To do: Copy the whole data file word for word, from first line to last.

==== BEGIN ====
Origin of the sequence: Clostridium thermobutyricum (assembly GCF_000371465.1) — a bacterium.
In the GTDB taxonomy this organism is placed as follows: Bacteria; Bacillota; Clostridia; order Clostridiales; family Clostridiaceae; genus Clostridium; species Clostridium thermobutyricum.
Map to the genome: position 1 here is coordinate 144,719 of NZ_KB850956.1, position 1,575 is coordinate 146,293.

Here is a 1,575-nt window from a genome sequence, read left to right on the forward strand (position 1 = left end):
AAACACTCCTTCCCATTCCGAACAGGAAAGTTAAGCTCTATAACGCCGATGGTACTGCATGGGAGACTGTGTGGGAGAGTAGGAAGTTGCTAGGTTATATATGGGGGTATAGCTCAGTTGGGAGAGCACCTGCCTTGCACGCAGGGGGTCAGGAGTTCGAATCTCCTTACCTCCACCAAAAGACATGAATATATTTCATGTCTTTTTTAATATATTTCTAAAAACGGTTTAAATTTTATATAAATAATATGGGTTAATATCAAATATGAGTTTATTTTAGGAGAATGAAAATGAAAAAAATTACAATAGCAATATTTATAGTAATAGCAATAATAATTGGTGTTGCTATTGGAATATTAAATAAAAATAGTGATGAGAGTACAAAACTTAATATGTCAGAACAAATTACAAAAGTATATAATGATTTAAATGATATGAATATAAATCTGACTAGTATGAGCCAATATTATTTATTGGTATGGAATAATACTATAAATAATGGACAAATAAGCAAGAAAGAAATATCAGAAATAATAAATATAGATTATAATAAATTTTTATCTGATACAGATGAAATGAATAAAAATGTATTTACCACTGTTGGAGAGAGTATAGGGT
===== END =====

Origin of the sequence: Clostridium thermobutyricum (assembly GCF_000371465.1) — a bacterium.
In the GTDB taxonomy this organism is placed as follows: Bacteria; Bacillota; Clostridia; order Clostridiales; family Clostridiaceae; genus Clostridium; species Clostridium thermobutyricum.
Map to the genome: position 1 here is coordinate 144,719 of NZ_KB850956.1, position 1,575 is coordinate 146,293.

Here is a 1,575-nt window from a genome sequence, read left to right on the forward strand (position 1 = left end):
AAACACTCCTTCCCATTCCGAACAGGAAAGTTAAGCTCTATAACGCCGATGGTACTGCATGGGAGACTGTGTGGGAGAGTAGGAAGTTGCTAGGTTATATATGGGGGTATAGCTCAGTTGGGAGAGCACCTGCCTTGCACGCAGGGGGTCAGGAGTTCGAATCTCCTTACCTCCACCAAAAGACATGAATATATTTCATGTCTTTTTTAATATATTTCTAAAAACGGTTTAAATTTTATATAAATAATATGGGTTAATATCAAATATGAGTTTATTTTAGGAGAATGAAAATGAAAAAAATTACAATAGCAATATTTATAGTAATAGCAATAATAATTGGTGTTGCTATTGGAATATTAAATAAAAATAGTGATGAGAGTACAAAACTTAATATGTCAGAACAAATTACAAAAGTATATAATGATTTAAATGATATGAATATAAATCTGACTAGTATGAGCCAATATTATTTATTGGTATGGAATAATACTATAAATAATGGACAAATAAGCAAGAAAGAAATATCAGAAATAATAAATATAGATTATAATAAATTTTTATCTGATACAGATGAAATGAATAAAAATGTATTTACCACTGTTGGAGAGAGTATAGGGT